Demands on corporate Legal functions increasingly exceed their budgets, driven by proliferating regulatory and litigation pressures, and due to persistent needs for contracting, compliance, and day-to-day advice (see here and here). Meanwhile, survey data show that 88% of general counsel plan to reduce the overall cost of Legal over the next three years, with 50% reporting that those reductions will come to 20% or more.
Something’s got to give.
Without capable professional management, Legal will continue to overpay for inefficient use of its resources, risking two likely results:
1. Busted budgets in the Legal function, and
2. Lapses in protection from liability and regulatory exposure.
This Matters to Your Business
Performance in corporate functions like finance, IT, operations, and HR depends on sound management of their business processes. In the Year 2023 that means that they do much of their recurring work in systems.
But corporate Legal, for the most part, de-emphasizes systems. With minor exceptions, Legal’s efforts in-house and in law firms largely center on throwing lawyer headcount at problems. The more problems, the more headcount — in-house or outside — is needed.
The in-house law function came into its own over the past three or four decades. Instead of assigning law firm attorneys to do the work on billed hours, full-time salaried attorneys do the work. What leading former general counsel Jeff Carr has called “labor arbitrage”, or “charging lower-cost hours to solve legal problems”.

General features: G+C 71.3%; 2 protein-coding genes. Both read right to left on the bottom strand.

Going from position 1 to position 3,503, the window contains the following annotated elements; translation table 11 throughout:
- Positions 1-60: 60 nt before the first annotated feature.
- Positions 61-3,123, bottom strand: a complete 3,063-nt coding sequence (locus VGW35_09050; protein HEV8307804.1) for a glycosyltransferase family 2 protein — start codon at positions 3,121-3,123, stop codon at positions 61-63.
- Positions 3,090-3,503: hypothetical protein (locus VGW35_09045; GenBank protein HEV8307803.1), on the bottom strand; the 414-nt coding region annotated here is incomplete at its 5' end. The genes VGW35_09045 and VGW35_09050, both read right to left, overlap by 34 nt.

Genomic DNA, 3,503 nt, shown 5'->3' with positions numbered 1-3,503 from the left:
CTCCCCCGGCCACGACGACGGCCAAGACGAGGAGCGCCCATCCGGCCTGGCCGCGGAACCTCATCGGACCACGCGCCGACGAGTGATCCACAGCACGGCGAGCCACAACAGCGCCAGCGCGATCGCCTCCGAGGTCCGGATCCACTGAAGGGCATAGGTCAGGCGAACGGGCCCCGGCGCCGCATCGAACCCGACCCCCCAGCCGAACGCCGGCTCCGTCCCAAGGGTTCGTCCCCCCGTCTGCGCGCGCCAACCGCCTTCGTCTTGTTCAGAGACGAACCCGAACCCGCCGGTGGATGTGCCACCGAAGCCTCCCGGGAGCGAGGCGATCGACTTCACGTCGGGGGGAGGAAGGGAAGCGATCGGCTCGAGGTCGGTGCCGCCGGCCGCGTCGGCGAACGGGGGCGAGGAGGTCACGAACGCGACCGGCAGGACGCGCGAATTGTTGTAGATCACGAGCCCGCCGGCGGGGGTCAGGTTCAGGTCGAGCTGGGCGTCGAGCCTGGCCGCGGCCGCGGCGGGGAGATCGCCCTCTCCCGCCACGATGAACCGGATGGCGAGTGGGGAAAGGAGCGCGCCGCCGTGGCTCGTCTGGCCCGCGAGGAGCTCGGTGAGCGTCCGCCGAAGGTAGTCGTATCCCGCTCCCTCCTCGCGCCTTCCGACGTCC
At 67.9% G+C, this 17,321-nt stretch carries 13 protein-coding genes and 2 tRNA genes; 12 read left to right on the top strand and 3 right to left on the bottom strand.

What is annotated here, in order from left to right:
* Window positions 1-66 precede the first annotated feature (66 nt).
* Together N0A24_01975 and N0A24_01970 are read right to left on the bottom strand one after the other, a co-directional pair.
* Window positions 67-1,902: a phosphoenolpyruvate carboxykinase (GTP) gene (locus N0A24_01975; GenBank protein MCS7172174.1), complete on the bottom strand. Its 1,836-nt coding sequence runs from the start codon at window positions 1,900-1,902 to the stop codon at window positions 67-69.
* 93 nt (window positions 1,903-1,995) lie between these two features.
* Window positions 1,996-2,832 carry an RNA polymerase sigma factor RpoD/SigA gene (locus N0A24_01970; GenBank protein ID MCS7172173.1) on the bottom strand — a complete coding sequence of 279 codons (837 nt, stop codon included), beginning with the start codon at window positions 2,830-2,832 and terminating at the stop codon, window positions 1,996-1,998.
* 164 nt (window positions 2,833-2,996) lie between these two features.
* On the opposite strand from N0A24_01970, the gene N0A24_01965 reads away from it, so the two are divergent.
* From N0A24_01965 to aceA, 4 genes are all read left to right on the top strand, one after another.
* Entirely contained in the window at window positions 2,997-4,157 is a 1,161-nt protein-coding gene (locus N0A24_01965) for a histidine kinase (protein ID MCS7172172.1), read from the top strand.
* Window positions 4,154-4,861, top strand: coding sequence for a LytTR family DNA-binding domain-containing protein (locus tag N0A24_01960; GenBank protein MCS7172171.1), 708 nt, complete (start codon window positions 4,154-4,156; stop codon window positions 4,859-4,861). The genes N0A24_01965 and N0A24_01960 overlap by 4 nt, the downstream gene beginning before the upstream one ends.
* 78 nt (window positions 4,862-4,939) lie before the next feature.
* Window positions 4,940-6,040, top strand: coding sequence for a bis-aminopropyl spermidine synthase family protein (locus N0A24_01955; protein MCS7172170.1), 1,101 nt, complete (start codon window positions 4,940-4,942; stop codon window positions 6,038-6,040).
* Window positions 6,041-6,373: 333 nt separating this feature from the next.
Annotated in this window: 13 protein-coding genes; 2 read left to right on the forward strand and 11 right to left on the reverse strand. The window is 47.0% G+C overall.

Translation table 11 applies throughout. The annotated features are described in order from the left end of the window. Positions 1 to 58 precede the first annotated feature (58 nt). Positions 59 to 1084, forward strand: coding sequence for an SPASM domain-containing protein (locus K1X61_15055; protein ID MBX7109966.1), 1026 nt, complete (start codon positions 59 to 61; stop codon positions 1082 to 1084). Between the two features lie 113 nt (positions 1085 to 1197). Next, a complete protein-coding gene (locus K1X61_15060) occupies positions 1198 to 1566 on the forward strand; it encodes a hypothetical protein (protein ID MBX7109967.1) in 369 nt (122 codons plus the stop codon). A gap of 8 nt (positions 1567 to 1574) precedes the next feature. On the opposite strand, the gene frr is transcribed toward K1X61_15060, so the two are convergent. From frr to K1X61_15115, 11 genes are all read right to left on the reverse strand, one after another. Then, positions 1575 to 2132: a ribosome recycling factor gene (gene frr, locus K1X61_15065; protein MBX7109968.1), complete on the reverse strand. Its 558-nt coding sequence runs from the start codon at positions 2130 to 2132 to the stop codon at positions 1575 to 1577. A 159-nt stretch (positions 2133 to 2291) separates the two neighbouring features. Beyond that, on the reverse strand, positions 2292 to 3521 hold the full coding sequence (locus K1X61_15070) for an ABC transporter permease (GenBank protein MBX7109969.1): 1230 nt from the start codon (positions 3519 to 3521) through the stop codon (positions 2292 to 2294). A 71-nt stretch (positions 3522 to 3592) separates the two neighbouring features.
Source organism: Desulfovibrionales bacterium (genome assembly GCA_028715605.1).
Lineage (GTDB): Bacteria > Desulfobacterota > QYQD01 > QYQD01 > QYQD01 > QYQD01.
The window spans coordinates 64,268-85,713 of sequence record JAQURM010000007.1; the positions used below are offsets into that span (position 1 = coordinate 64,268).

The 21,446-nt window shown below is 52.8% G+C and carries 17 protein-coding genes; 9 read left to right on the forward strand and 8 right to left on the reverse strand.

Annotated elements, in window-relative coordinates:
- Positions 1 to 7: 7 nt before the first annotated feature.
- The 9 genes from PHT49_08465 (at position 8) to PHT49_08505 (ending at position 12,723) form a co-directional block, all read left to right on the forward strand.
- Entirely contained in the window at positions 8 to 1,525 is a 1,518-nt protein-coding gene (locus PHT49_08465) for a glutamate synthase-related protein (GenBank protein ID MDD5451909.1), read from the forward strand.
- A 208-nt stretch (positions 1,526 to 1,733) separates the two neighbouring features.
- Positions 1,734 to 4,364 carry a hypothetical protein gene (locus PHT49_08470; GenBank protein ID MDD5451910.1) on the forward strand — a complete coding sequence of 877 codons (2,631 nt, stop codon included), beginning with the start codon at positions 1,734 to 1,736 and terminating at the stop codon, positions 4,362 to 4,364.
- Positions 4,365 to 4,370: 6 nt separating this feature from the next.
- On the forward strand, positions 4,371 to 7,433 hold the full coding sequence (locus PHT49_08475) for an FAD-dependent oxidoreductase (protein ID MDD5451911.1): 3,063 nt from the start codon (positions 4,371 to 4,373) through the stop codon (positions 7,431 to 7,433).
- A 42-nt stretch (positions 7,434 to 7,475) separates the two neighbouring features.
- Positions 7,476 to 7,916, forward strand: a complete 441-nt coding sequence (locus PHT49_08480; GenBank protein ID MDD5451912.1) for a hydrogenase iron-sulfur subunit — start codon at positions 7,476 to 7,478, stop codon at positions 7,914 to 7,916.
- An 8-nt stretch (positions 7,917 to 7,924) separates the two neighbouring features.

What’s so bad about that?
Nothing’s bad about it for work that calls for individual lawyers to analyze the law or appear in court. In my career as a practicing attorney both in law firms and in-house — and as a general manager at Whirlpool and an M&A executive at GE — I found that most lawyers in firms and in-house were well-qualified for such tasks.
The problem comes up where routine, recurring operations are so complex, and their actions so numerous, that they call for business processes in order to perform them at scale. Only a tiny few general counsel have ever managed to a P&L. So when demands on Legal increase, they revert to what they know: raising headcount instead of creating disciplined systems.
While the vast majority of attorneys working in-house and in law firms are pretty good at traditional legal functions, very few of them are experienced managers. After careers where they’ve consistently responded to increased demand with increased headcount, few are any good at business process management.
From a recent article by Liam Brown and Steve Harmon of Elevate, a company focused on managing Legal, what insiders call “legal operations”:
” … Proficiency in legal operations is as critical as legal acumen for modern general counsel and their law department colleagues … Historically, the legal profession has not shared this view … Many — perhaps most — corporate counsel do not have the depth of knowledge necessary to ensure that their law department operates so proactively.”
In the next article I will take up Liam Brown’s and Steve Harmon’s view of how to bring management discipline into the corporate Legal function.